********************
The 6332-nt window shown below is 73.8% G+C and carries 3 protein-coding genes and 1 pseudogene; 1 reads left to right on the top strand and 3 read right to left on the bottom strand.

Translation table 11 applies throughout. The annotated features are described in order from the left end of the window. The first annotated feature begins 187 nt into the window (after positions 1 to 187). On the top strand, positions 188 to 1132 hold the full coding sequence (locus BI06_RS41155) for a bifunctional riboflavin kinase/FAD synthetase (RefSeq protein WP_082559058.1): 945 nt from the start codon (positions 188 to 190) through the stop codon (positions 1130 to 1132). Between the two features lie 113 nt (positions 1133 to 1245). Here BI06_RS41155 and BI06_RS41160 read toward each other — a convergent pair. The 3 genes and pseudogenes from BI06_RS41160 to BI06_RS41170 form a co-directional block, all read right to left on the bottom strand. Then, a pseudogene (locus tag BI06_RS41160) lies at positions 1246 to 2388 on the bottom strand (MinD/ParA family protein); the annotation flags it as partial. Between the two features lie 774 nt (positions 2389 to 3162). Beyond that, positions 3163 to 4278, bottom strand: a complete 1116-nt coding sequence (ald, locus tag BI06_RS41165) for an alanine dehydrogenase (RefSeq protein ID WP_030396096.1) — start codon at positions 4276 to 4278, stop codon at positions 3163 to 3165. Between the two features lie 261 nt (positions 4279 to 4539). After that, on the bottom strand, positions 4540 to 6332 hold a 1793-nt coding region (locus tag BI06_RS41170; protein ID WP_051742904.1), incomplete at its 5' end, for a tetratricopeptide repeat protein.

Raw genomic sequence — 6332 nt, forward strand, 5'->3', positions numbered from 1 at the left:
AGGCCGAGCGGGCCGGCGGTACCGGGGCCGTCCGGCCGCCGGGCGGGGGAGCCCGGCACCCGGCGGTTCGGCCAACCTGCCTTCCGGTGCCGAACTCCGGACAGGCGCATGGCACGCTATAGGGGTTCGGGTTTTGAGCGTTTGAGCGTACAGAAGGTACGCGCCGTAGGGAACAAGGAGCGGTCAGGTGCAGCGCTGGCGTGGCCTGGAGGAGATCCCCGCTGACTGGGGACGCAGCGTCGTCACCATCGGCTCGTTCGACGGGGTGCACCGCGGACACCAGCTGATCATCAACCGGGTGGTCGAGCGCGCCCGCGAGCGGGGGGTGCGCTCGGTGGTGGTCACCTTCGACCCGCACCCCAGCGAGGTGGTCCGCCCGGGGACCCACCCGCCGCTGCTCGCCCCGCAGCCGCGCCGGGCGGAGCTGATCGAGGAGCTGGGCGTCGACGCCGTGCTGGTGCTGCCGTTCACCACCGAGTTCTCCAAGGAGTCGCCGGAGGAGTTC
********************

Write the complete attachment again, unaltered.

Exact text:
The 6332-nt window shown below is 73.8% G+C and carries 3 protein-coding genes and 1 pseudogene; 1 reads left to right on the top strand and 3 read right to left on the bottom strand.

Translation table 11 applies throughout. The annotated features are described in order from the left end of the window. The first annotated feature begins 187 nt into the window (after positions 1 to 187). On the top strand, positions 188 to 1132 hold the full coding sequence (locus BI06_RS41155) for a bifunctional riboflavin kinase/FAD synthetase (RefSeq protein WP_082559058.1): 945 nt from the start codon (positions 188 to 190) through the stop codon (positions 1130 to 1132). Between the two features lie 113 nt (positions 1133 to 1245). Here BI06_RS41155 and BI06_RS41160 read toward each other — a convergent pair. The 3 genes and pseudogenes from BI06_RS41160 to BI06_RS41170 form a co-directional block, all read right to left on the bottom strand. Then, a pseudogene (locus tag BI06_RS41160) lies at positions 1246 to 2388 on the bottom strand (MinD/ParA family protein); the annotation flags it as partial. Between the two features lie 774 nt (positions 2389 to 3162). Beyond that, positions 3163 to 4278, bottom strand: a complete 1116-nt coding sequence (ald, locus tag BI06_RS41165) for an alanine dehydrogenase (RefSeq protein ID WP_030396096.1) — start codon at positions 4276 to 4278, stop codon at positions 3163 to 3165. Between the two features lie 261 nt (positions 4279 to 4539). After that, on the bottom strand, positions 4540 to 6332 hold a 1793-nt coding region (locus tag BI06_RS41170; protein ID WP_051742904.1), incomplete at its 5' end, for a tetratricopeptide repeat protein.

Raw genomic sequence — 6332 nt, forward strand, 5'->3', positions numbered from 1 at the left:
AGGCCGAGCGGGCCGGCGGTACCGGGGCCGTCCGGCCGCCGGGCGGGGGAGCCCGGCACCCGGCGGTTCGGCCAACCTGCCTTCCGGTGCCGAACTCCGGACAGGCGCATGGCACGCTATAGGGGTTCGGGTTTTGAGCGTTTGAGCGTACAGAAGGTACGCGCCGTAGGGAACAAGGAGCGGTCAGGTGCAGCGCTGGCGTGGCCTGGAGGAGATCCCCGCTGACTGGGGACGCAGCGTCGTCACCATCGGCTCGTTCGACGGGGTGCACCGCGGACACCAGCTGATCATCAACCGGGTGGTCGAGCGCGCCCGCGAGCGGGGGGTGCGCTCGGTGGTGGTCACCTTCGACCCGCACCCCAGCGAGGTGGTCCGCCCGGGGACCCACCCGCCGCTGCTCGCCCCGCAGCCGCGCCGGGCGGAGCTGATCGAGGAGCTGGGCGTCGACGCCGTGCTGGTGCTGCCGTTCACCACCGAGTTCTCCAAGGAGTCGCCGGAGGAGTTC